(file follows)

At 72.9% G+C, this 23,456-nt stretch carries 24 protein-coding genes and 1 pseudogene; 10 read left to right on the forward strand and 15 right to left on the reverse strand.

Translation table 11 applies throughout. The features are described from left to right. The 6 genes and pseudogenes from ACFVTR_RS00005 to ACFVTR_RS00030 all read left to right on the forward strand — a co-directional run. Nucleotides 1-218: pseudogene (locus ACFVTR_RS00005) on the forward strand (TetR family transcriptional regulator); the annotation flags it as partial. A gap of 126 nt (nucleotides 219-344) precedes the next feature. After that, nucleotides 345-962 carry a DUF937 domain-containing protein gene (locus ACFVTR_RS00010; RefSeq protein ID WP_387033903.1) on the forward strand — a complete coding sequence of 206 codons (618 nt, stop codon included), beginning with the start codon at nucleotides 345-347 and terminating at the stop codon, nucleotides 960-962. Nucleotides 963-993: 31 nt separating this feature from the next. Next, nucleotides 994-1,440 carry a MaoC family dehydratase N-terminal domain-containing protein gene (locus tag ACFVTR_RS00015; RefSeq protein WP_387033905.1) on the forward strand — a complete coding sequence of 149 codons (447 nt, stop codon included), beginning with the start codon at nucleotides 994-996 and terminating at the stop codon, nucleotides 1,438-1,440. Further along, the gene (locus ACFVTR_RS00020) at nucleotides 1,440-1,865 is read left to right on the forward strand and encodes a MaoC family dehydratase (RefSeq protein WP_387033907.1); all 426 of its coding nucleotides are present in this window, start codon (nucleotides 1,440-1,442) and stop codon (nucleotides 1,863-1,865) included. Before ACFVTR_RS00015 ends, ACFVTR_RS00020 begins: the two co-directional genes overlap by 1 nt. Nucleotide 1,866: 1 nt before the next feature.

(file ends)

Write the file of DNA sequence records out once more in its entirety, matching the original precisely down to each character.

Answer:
At 72.9% G+C, this 23,456-nt stretch carries 24 protein-coding genes and 1 pseudogene; 10 read left to right on the forward strand and 15 right to left on the reverse strand.

Translation table 11 applies throughout. The features are described from left to right. The 6 genes and pseudogenes from ACFVTR_RS00005 to ACFVTR_RS00030 all read left to right on the forward strand — a co-directional run. Nucleotides 1-218: pseudogene (locus ACFVTR_RS00005) on the forward strand (TetR family transcriptional regulator); the annotation flags it as partial. A gap of 126 nt (nucleotides 219-344) precedes the next feature. After that, nucleotides 345-962 carry a DUF937 domain-containing protein gene (locus ACFVTR_RS00010; RefSeq protein ID WP_387033903.1) on the forward strand — a complete coding sequence of 206 codons (618 nt, stop codon included), beginning with the start codon at nucleotides 345-347 and terminating at the stop codon, nucleotides 960-962. Nucleotides 963-993: 31 nt separating this feature from the next. Next, nucleotides 994-1,440 carry a MaoC family dehydratase N-terminal domain-containing protein gene (locus tag ACFVTR_RS00015; RefSeq protein WP_387033905.1) on the forward strand — a complete coding sequence of 149 codons (447 nt, stop codon included), beginning with the start codon at nucleotides 994-996 and terminating at the stop codon, nucleotides 1,438-1,440. Further along, the gene (locus ACFVTR_RS00020) at nucleotides 1,440-1,865 is read left to right on the forward strand and encodes a MaoC family dehydratase (RefSeq protein WP_387033907.1); all 426 of its coding nucleotides are present in this window, start codon (nucleotides 1,440-1,442) and stop codon (nucleotides 1,863-1,865) included. Before ACFVTR_RS00015 ends, ACFVTR_RS00020 begins: the two co-directional genes overlap by 1 nt. Nucleotide 1,866: 1 nt before the next feature.